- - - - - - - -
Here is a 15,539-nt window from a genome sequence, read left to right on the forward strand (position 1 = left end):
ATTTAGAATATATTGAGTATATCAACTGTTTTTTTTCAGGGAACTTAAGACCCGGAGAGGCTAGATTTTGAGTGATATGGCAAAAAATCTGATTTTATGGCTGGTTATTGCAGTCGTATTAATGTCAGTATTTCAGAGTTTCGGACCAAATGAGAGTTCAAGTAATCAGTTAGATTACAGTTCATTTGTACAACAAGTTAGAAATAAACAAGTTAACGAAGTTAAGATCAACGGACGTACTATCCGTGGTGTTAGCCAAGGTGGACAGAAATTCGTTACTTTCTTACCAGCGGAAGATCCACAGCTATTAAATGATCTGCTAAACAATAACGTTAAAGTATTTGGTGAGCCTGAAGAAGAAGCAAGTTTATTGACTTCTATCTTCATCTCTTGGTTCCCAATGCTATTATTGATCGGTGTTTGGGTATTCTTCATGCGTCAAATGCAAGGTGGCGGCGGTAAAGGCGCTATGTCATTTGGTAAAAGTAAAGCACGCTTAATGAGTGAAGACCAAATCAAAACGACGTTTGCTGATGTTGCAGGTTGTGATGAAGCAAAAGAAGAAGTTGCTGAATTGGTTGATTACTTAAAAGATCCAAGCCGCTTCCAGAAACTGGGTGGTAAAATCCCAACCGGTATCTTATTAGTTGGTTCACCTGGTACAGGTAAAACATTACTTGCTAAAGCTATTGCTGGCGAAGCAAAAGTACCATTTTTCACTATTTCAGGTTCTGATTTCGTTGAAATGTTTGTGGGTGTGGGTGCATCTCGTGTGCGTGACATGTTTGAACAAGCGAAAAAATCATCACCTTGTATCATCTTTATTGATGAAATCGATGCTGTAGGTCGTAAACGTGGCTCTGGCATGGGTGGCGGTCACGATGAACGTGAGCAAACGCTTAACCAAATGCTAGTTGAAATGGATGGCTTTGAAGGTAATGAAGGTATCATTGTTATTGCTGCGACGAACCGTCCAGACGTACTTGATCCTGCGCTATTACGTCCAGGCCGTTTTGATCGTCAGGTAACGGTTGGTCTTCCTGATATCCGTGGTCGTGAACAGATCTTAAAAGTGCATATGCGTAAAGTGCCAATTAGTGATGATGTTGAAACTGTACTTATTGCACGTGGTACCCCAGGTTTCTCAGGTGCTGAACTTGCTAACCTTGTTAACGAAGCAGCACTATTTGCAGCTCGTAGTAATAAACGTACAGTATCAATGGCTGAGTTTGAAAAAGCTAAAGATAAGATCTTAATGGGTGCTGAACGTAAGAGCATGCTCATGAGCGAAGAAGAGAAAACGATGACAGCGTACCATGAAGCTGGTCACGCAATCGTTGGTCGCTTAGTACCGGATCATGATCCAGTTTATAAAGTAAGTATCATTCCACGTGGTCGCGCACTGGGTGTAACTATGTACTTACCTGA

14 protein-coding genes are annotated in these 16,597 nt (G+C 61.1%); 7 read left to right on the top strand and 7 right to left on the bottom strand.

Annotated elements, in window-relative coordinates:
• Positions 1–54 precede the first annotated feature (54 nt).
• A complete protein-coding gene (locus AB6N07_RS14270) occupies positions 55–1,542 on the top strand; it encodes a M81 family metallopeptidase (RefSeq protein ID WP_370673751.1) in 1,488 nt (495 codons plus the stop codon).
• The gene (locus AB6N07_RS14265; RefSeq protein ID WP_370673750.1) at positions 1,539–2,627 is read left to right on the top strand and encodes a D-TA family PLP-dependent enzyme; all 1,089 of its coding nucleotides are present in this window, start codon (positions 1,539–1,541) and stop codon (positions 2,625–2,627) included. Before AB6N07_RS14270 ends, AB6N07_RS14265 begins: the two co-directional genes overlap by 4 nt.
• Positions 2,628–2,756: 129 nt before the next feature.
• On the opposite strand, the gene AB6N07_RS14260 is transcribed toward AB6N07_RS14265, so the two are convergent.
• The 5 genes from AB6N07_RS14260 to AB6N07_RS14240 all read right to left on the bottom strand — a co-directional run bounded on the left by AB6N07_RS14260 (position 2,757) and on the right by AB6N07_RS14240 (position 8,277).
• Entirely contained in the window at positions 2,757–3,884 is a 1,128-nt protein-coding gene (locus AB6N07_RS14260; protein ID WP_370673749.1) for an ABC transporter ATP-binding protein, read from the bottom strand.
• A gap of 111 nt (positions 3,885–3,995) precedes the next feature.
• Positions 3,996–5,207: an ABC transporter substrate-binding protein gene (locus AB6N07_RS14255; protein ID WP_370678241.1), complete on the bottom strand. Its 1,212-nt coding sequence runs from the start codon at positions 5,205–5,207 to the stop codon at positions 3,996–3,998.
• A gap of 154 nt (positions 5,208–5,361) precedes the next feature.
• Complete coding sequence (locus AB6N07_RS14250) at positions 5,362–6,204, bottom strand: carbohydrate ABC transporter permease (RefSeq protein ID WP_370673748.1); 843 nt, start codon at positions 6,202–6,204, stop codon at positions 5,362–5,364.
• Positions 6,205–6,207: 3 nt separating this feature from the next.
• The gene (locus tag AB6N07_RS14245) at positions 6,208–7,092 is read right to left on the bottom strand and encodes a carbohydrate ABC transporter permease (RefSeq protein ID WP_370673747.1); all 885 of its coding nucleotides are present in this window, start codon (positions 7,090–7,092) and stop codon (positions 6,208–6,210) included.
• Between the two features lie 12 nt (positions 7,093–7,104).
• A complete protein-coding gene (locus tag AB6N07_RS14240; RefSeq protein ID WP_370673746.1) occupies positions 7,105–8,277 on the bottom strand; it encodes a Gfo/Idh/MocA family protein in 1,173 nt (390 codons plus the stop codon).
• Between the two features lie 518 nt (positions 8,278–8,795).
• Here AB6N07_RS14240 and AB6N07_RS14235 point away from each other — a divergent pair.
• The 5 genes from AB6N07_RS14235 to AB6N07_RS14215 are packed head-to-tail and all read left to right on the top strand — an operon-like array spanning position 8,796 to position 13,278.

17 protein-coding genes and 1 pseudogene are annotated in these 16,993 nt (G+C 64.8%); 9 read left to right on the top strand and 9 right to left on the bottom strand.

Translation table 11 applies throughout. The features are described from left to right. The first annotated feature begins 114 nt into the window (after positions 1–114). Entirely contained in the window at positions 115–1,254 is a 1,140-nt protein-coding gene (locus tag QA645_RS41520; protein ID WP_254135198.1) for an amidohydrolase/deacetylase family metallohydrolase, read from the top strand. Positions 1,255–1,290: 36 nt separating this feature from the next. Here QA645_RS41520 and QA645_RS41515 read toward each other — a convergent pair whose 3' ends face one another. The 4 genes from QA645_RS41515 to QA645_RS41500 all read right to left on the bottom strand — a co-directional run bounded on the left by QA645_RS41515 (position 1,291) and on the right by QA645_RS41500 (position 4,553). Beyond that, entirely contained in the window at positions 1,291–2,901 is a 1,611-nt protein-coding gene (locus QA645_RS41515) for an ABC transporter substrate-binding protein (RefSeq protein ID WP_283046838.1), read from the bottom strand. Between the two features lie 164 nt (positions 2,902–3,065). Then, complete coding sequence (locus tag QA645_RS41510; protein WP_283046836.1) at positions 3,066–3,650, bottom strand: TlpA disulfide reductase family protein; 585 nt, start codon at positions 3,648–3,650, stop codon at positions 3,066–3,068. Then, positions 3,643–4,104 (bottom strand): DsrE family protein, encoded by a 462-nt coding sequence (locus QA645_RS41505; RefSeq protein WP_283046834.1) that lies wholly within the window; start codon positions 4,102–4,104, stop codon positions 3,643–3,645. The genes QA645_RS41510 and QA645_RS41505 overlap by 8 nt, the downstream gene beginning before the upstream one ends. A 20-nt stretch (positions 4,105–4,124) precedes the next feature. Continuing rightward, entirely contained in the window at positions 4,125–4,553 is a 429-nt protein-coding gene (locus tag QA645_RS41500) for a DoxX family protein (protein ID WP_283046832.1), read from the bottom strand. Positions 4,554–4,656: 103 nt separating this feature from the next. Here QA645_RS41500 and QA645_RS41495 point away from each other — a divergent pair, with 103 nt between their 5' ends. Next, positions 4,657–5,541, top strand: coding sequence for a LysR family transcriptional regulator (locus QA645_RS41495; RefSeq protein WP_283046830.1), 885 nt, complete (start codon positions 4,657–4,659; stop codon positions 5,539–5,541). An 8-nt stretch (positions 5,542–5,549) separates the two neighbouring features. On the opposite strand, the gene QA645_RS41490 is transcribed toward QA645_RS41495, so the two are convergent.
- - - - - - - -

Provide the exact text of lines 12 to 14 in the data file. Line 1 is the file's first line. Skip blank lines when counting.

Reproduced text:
• A gap of 111 nt (positions 3,885–3,995) precedes the next feature.
• Positions 3,996–5,207: an ABC transporter substrate-binding protein gene (locus AB6N07_RS14255; protein ID WP_370678241.1), complete on the bottom strand. Its 1,212-nt coding sequence runs from the start codon at positions 5,205–5,207 to the stop codon at positions 3,996–3,998.
• A gap of 154 nt (positions 5,208–5,361) precedes the next feature.